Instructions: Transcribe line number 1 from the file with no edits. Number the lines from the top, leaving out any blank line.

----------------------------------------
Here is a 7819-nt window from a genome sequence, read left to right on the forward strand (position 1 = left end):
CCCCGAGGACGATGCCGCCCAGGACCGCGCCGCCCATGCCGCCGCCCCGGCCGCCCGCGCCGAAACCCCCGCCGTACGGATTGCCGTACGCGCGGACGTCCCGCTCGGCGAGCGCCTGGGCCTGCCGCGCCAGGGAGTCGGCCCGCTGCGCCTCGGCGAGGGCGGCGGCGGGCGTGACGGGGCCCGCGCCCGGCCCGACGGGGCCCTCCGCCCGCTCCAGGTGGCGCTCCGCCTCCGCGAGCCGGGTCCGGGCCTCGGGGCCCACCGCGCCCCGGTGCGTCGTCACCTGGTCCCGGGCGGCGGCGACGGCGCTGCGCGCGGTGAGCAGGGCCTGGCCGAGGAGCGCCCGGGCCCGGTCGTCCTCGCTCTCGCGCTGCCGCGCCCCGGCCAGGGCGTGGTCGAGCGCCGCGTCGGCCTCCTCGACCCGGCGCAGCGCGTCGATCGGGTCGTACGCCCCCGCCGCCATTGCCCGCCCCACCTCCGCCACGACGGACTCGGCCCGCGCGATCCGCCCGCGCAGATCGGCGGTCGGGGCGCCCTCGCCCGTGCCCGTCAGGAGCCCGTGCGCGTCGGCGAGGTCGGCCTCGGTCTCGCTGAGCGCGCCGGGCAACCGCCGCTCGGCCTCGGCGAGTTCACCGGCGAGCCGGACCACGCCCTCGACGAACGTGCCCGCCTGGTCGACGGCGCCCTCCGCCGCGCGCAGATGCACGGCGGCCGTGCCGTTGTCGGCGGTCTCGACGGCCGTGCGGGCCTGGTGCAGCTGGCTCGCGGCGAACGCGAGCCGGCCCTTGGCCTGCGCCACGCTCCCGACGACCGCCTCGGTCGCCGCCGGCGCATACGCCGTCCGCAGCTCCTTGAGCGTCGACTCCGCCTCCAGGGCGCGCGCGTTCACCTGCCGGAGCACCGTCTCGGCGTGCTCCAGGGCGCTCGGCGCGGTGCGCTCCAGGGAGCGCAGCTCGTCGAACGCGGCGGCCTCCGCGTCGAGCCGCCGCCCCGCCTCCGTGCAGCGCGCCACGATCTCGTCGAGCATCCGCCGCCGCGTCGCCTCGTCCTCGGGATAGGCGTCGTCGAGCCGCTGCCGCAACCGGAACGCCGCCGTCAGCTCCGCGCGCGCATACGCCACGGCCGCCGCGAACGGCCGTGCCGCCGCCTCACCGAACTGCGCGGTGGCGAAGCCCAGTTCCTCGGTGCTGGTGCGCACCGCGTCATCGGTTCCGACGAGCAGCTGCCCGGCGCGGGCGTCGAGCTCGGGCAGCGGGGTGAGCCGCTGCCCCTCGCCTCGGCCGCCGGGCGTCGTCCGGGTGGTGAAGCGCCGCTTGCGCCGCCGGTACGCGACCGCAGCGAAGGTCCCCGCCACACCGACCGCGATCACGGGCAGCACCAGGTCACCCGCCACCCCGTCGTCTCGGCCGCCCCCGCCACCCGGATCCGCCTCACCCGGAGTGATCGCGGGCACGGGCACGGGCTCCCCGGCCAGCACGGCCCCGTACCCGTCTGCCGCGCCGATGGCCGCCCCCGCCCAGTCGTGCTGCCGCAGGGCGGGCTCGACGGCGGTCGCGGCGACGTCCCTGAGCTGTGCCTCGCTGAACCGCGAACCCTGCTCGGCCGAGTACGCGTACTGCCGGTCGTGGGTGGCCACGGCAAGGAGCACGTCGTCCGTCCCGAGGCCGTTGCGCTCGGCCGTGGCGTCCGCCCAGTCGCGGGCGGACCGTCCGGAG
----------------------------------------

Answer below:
Here is a 7819-nt window from a genome sequence, read left to right on the forward strand (position 1 = left end):